Saturday, March 24, 2018

Korea's Nine Years of Darkness: Part I - Introduction

Candlelight protests from November 2016
(source)
Until about a year ago, the Republic of Korea went through nine years of darkness. In late 2007, and then again in late 2012, Korea elected as presidents the worst versions of themselves: first one was a venal and corrupt businessman, the second one daughter of a murderous dictator. It was nine years of steady erosion of civil liberties and staggering corruption, nine years that genuinely put the future of Korean democracy in doubt—until March 10, 2017, when the Constitutional Court removed Park Geun-hye from presidency following an impeachment vote. For the next several posts, I will tell the story of how these nine years went. 

I tell this story with my home, the United States, in mind. I offer this story as a counsel, a story that is at once inspirational and cautionary. I want to make sure my fellow Americans understand that, although this moment may be a unique one in their lives, it is not unique in the history of democracy. Others have experienced similar moments, in similar circumstances, earlier than Americans have. 

This counsel, I think, is particularly necessary because most Americans have no real experience of living in an unfree society. They have no idea how it feels to live each day in an authoritarian dictatorship. All they have is a paranoid fantasy they saw in the movies, like the cartoonish description of Hitler’s Third Reich. Typical Americans’ imagination of unfreedom does not go much further beyond the SS knocking down your door to snatch your loved ones to a concentration camp. 

But for most people, the day-to-day living in an unfree society does not feel all that different from living in a free society. You wake up in the morning, tend to your spouse and children, have your meals and go to work or school. Even during Hitler’s Third Reich, most Germans did not have their doors knocked by SS. More typical was a life like one lived by Brunhilde Pomsel, secretary of Joseph Goebbels: simply living her life and doing her job, even though the job was typing up Nazi propaganda.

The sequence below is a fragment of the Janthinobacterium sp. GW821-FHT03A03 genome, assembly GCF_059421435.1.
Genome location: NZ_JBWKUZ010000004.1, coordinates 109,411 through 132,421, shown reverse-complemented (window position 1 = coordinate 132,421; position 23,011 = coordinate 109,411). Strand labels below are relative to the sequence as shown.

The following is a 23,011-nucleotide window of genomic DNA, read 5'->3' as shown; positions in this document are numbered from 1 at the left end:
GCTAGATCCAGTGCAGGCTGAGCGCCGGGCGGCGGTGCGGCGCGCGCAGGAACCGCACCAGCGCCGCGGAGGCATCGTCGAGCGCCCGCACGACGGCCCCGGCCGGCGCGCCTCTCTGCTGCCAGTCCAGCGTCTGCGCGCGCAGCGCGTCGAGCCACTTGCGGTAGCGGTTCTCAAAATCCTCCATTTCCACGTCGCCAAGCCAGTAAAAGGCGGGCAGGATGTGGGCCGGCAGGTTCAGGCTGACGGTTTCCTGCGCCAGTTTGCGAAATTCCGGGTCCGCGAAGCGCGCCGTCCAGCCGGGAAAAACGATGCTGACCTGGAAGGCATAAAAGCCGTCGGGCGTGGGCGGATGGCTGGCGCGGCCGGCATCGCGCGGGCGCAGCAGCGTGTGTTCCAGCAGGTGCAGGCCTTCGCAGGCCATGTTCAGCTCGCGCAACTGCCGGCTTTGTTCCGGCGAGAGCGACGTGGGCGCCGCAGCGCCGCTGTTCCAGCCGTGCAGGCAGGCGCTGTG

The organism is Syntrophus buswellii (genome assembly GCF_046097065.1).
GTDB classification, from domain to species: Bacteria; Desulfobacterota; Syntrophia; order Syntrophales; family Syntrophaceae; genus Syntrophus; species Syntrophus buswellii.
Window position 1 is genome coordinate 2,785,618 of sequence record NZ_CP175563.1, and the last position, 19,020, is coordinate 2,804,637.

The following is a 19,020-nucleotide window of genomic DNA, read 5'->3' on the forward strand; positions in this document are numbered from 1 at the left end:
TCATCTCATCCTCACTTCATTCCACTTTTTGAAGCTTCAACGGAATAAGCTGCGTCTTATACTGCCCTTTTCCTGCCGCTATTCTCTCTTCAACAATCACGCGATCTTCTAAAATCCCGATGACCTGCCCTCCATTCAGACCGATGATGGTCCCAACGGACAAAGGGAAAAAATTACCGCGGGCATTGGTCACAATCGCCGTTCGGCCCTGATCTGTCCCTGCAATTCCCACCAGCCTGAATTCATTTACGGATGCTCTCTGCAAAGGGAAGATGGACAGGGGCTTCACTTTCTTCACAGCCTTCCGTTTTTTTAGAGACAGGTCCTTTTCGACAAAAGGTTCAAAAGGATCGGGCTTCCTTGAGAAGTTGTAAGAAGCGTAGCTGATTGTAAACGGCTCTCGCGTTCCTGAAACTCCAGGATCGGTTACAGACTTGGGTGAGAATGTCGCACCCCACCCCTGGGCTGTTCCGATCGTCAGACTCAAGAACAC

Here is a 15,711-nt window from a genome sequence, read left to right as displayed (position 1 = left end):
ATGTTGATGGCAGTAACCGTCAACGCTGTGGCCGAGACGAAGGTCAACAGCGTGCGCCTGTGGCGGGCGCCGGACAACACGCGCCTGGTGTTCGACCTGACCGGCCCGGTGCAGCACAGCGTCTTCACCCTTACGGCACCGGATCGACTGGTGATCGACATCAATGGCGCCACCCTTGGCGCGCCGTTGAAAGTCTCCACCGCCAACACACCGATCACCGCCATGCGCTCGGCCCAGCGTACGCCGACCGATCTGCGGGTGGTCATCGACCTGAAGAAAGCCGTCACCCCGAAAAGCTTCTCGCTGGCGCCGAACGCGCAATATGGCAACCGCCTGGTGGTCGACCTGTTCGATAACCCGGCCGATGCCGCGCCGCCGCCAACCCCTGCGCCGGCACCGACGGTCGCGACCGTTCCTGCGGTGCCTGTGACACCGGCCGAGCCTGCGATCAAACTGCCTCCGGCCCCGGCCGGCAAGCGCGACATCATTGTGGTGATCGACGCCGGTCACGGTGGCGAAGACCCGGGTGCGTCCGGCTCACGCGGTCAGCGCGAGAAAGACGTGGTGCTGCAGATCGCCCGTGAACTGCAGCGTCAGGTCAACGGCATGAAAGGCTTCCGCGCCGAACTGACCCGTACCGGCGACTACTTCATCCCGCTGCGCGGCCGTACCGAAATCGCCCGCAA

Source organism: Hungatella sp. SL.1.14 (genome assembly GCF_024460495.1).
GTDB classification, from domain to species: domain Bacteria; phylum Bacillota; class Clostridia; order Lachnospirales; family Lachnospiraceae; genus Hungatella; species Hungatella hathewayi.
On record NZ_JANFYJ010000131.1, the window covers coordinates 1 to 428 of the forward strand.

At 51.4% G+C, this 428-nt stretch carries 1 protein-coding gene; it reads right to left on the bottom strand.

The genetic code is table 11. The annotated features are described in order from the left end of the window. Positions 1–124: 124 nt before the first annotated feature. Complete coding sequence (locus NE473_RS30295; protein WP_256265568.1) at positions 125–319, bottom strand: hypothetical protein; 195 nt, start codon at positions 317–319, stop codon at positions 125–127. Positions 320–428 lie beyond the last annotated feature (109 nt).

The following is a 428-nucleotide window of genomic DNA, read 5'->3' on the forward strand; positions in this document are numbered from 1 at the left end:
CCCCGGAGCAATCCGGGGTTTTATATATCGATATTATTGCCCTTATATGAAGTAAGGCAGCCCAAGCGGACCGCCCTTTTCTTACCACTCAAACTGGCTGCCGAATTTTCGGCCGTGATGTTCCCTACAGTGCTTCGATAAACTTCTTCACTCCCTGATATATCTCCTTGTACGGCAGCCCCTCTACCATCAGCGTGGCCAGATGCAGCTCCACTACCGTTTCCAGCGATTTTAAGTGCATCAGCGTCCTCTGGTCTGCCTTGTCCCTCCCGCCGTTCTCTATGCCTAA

Instead, what you do have in an unfree society is a vague sense of unspoken boundary around you. Don’t criticize the president. Don’t join labor unions. Don’t say anything good about that foreign country we are supposed to hate. It is only after you cross that boundary do you realize how unfree your society is. For saying the wrong thing, you would lose your job. Your family would be targeted for harassment. The government may detain you indefinitely, and no one will care. A bigot may kill you, and your death will remain uninvestigated and unpunished. 

The mark of an unfree society is the manner in which that boundary gets smaller and smaller. Every day, the list of the people you shouldn’t talk to, the meetings you shouldn’t attend, the topics you shouldn’t broach in public grows a little longer. This is what the Korean people have endured from February 2008 to March 2017, and this is what is happening in America today. 

Fortunately, this is a story with a happy ending. On March 10, 2017, the Constitutional Court removed Park Geun-hye from presidency following an impeachment vote, ending 3,302 days of conservative rule. A massive series of peaceful protests, which drew an average of a million participants 13 weeks in a row, made this result possible. But it is not a story with a steady progress, with each day in the 3,302 days of Lee Myung-bak and Park Geun-hye administration being better than the day before. It is a story with many false dawns, dashed hopes, and petty internecine squabbles. It is a story with hundreds of government-caused deaths, the ugliest displays of human cruelty, and long stretches of deep, dark despair. 

By telling the story of Korea, I want my fellow Americans who love freedom and democracy to recognize the historical moment in which they stand, and anticipate what may be coming next. I firmly believe that better days are ahead, but I want my friends to understand the progress will not be a linear one. By looking at the experience of those who traveled down this path before, our journey hopefully will be made faster. 

(This is Part I of a six-part series.)

Got a question or a comment for the Korean? Email away at askakorean@gmail.com.

12 comments: